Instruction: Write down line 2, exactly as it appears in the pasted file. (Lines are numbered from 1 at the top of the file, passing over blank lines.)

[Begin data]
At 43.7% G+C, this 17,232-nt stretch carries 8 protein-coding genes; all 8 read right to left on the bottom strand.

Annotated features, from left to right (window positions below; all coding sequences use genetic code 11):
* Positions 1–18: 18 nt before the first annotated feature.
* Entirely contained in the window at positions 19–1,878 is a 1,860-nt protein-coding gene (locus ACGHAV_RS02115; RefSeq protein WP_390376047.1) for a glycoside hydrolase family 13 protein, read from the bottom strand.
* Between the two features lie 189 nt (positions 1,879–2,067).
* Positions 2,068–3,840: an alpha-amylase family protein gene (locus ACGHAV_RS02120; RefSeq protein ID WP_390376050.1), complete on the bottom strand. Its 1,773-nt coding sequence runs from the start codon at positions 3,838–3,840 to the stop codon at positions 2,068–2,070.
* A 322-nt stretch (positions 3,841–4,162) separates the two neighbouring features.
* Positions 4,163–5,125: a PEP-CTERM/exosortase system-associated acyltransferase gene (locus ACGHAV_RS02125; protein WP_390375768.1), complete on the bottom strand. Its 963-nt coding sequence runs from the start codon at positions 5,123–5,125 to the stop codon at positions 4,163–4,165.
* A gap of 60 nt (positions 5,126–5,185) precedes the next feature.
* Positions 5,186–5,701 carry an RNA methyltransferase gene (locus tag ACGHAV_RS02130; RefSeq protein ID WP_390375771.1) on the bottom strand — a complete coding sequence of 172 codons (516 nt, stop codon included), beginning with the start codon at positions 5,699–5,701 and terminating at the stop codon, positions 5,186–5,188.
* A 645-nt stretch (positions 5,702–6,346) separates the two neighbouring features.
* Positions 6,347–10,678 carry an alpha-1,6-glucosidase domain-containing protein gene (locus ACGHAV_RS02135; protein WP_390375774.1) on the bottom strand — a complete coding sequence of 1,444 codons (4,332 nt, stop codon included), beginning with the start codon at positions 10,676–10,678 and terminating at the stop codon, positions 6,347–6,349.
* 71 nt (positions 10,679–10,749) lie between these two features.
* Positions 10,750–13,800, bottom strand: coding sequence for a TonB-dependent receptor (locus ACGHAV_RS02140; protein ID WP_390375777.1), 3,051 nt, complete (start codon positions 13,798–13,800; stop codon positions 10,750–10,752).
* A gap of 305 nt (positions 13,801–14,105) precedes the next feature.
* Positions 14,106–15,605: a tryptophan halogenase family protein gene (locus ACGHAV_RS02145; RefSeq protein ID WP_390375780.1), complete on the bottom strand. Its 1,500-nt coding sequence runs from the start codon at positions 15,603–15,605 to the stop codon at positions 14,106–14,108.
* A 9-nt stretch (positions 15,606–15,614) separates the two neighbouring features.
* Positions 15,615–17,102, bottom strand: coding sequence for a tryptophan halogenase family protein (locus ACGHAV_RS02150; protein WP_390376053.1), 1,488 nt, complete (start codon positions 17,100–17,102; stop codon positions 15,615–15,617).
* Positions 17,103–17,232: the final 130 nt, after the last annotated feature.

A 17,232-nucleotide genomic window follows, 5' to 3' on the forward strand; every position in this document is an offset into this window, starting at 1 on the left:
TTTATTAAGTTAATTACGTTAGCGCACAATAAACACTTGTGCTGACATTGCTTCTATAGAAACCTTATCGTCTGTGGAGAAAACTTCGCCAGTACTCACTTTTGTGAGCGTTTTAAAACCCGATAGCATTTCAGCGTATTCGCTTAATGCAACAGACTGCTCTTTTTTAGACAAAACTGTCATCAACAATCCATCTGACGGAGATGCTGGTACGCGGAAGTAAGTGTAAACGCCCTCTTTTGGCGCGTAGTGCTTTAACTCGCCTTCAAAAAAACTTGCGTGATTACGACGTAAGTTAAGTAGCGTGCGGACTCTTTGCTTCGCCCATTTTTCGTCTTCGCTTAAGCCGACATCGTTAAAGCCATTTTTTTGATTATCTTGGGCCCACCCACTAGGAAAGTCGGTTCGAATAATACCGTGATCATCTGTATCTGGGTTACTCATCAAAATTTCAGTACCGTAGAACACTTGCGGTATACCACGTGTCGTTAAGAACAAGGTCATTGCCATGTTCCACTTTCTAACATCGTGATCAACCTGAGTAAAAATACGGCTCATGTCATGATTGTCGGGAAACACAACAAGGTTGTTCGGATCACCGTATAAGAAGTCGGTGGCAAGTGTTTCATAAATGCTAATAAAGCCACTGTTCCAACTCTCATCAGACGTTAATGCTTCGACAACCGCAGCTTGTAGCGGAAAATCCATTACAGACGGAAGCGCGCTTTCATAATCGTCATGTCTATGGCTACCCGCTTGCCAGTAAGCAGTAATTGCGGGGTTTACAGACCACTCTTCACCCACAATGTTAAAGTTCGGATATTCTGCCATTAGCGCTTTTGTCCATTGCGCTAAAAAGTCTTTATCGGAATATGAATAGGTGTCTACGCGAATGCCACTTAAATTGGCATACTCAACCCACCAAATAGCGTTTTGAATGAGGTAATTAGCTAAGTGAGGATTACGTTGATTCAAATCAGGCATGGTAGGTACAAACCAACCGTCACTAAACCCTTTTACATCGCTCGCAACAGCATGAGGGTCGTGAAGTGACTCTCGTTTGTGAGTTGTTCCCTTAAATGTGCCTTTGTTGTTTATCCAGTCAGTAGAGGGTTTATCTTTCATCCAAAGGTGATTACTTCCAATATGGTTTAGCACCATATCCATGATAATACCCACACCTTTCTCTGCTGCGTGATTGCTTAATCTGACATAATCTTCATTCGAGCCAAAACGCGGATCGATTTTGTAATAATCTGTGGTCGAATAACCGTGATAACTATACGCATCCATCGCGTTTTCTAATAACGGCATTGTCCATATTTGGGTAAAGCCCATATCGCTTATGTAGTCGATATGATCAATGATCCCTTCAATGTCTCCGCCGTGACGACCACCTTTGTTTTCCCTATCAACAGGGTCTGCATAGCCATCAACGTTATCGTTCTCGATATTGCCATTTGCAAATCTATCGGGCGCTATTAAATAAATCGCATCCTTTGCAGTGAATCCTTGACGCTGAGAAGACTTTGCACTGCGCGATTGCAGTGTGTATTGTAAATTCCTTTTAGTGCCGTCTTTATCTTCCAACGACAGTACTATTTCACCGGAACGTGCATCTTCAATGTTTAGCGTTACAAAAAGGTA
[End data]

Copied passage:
Annotated features, from left to right (window positions below; all coding sequences use genetic code 11):